Inbound tobacco allowances continue to impact duty free retailers

The Federal Government of Nigeria says it will increase excise tax on tobacco products importation from 30 percent ad-valorem to 50 percent as part of measures to control tobacco smoking in the country.

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Head, of the Tobacco Control Unit, Noncommunicable Disease Division, Federal Ministry of Health, Dr Mangai Malau, disclosed this on Tuesday at the National Tobacco Control Budget Advocates Meeting in Abuja.

Malau presented a paper titled. 

“Overview of Tobacco Control Funding/Budgeting in Nigeria: Why Tobacco Control Budgeting and Funding?

He said that presently, the Federal Government imposed a 30 percent tax on tobacco products, but its target was to increase to 50 percent in order to meet the World Health Organization standard.

According to him, funding for tobacco control must come majorly from taxation and there is also a need for relevant stakeholders to apply tax measures rightly if they are to address the issues of tobacco control in the country.

“In effectively controlling tobacco and tobacco products in Nigeria, funding is a critical component. The WHO Framework Convention on Tobacco Control recognizes this and clearly stipulates it in Article 26.

“It states that parties shall provide financial support in respect of its national activities intended to achieve the objective of the Convention, in accordance with its national plans, priorities, and programs.

“It is also important to state that funding is a major provision of the National Tobacco Control Act.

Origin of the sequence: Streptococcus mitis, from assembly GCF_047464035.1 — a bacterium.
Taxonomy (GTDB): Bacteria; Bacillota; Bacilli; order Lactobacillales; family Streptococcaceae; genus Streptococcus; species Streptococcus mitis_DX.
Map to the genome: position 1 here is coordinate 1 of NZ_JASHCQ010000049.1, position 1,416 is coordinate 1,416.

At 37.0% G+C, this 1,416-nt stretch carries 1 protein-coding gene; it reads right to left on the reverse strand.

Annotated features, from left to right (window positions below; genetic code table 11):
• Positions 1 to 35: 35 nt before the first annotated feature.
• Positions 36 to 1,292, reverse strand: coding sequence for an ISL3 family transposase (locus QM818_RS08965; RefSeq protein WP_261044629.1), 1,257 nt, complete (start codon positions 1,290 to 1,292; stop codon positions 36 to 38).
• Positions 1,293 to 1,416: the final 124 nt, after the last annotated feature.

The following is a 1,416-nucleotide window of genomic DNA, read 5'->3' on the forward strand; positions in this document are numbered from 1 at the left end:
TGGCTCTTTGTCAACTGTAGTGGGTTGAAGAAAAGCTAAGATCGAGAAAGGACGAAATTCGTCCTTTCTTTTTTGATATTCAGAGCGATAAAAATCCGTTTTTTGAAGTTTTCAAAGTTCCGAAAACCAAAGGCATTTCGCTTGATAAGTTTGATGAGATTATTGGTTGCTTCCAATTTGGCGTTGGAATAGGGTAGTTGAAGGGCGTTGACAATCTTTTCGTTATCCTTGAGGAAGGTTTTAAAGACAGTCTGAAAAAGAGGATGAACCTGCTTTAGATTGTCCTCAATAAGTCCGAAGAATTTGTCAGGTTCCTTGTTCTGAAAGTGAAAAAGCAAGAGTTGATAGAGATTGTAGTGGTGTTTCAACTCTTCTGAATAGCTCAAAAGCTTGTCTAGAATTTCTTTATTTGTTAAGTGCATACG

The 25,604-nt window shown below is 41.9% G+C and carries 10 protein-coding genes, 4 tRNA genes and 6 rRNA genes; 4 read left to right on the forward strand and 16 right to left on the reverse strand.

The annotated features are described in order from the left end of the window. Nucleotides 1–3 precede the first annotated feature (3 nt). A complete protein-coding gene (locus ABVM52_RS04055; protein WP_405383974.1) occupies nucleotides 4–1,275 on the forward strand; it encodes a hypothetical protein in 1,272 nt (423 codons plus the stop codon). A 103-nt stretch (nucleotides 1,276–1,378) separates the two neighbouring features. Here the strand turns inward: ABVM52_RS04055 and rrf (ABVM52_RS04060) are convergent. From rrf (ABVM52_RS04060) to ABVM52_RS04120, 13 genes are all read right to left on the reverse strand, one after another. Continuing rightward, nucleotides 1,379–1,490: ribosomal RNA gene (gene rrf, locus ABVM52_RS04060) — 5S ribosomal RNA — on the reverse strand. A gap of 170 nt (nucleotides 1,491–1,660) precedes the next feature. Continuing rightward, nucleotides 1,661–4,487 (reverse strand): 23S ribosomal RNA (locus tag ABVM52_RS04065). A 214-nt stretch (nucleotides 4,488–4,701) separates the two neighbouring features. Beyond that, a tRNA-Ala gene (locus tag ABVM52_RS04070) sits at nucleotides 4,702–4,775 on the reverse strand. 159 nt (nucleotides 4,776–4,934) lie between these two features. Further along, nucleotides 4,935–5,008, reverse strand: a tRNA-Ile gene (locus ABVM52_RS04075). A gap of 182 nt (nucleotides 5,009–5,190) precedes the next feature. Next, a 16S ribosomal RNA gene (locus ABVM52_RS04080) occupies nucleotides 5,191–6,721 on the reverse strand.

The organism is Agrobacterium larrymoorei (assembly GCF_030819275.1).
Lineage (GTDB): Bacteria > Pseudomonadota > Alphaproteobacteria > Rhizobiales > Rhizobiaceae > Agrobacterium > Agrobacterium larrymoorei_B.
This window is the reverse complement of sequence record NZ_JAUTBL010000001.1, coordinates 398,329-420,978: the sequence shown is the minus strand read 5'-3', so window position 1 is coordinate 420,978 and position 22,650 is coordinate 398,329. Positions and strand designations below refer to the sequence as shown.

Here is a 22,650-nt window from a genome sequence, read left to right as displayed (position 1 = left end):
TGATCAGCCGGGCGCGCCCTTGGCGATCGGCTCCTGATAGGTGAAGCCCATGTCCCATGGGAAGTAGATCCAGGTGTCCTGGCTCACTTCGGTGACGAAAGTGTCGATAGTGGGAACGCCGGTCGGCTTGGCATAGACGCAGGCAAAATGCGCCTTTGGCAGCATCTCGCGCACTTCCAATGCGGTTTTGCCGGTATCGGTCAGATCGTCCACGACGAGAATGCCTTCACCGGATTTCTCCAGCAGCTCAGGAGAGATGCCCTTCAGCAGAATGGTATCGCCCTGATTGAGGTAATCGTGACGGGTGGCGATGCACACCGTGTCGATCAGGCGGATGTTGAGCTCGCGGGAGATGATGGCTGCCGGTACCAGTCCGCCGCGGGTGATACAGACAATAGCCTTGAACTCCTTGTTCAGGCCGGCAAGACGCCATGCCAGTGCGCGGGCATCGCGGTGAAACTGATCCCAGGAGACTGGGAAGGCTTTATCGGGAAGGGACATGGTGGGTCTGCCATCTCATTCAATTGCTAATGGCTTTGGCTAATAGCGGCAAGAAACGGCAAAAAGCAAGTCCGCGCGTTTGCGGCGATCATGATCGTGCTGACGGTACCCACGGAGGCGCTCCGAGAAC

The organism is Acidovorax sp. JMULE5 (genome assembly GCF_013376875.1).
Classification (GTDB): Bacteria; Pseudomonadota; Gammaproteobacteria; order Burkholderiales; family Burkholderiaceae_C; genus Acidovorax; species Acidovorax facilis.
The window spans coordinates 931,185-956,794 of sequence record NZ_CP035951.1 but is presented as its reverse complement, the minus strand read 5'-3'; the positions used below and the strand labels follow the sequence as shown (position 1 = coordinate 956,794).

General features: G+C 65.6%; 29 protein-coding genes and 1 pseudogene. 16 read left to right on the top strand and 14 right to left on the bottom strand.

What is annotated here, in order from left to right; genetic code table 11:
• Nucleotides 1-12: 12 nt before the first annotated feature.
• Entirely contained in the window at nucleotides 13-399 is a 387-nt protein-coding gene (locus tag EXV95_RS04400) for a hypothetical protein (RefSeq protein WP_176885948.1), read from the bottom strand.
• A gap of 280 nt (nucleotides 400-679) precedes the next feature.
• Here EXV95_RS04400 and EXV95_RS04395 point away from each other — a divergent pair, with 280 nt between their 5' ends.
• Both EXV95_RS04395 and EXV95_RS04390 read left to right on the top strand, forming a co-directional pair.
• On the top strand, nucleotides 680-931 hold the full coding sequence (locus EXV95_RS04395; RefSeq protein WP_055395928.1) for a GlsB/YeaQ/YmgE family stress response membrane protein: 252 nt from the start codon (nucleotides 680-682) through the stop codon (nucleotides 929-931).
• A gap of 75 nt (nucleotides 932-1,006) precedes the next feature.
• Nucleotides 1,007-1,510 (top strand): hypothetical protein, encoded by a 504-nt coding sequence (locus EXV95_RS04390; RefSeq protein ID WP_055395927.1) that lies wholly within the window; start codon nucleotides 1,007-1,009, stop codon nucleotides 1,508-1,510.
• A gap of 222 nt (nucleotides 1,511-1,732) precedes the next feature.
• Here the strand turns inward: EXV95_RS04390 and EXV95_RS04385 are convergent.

“Section eight of the Act provides for the Tobacco Control Fund, which shall be used to fund tobacco control activities programmes and projects,” Malau said.

According to him, this meeting is therefore important as it will seek for better funding for tobacco control, in order for Nigeria to meet the objectives of the WHO FCTC and the NTC Act.

He said, “Tobacco use and exposure to secondhand smoke is a leading cause of mortality, morbidity, disability and impoverishment in the world.

“It is the greatest risk factor for non-communicable diseases like hypertension, stroke, cancers, diabetes and chronic obstructive pulmonary diseases.

According to him, WHO said: “tobacco causes more than eight million deaths annually around the world, with more than seven million of those deaths as a result of direct tobacco use.

“And about 1.2 million resulting from non-smokers being exposed to second-hand smoke.

He said that tobacco smoke contained over 7,000 chemicals, of which hundreds were toxic and about 70 are known to cause cancer.

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“Also, there is no safe level of exposure to tobacco smoke and even a brief exposure can be harmful to one’s health.

“Concerned about the threat from tobacco, Nigeria signed and ratified the WHO FCTC, in 2004 and 2005 respectively. In 2015, the National Tobacco Control Act was enacted and its Regulations was passed in 2019,” he said.

In his remarks, the Chairman of Nigeria Tobacco Control Alliance (NTCA), Mr Akinbode Oluwafemi, stressed the need for Civil Society Organizations to advocate for more budgetary allocation for tobacco control in the country.

Oluwafemi urged CSOs to begin the budgetary advocacy in July when the government’s ministries, departments and agencies would commence the 2024 budgets presentation and defense.

Current prevalence pattern of tobacco smoking in Nigeria: a systematic review.

A Systematic search of publicly available evidence from 1990 through 2018 was conducted. A random-effects meta-analysis and meta-regression epidemiologic model were employed to determine prevalence and number of smokers in Nigeria in 1995 and 2015.

Estimated median age at initiation of smoking was 16.8 years (IQR: 13.5-18.0). From 1995 to 2015, we estimated an increase in number of current smokers from 8 to 11 million (or a decline from 13 to 10.6% of the population).

The pooled mean cigarettes consumption per person per day was 10.1 (6.1-14.2), accounting for 110 million cigarettes per day and over 40 billion cigarettes consumed in Nigeria in 2015.


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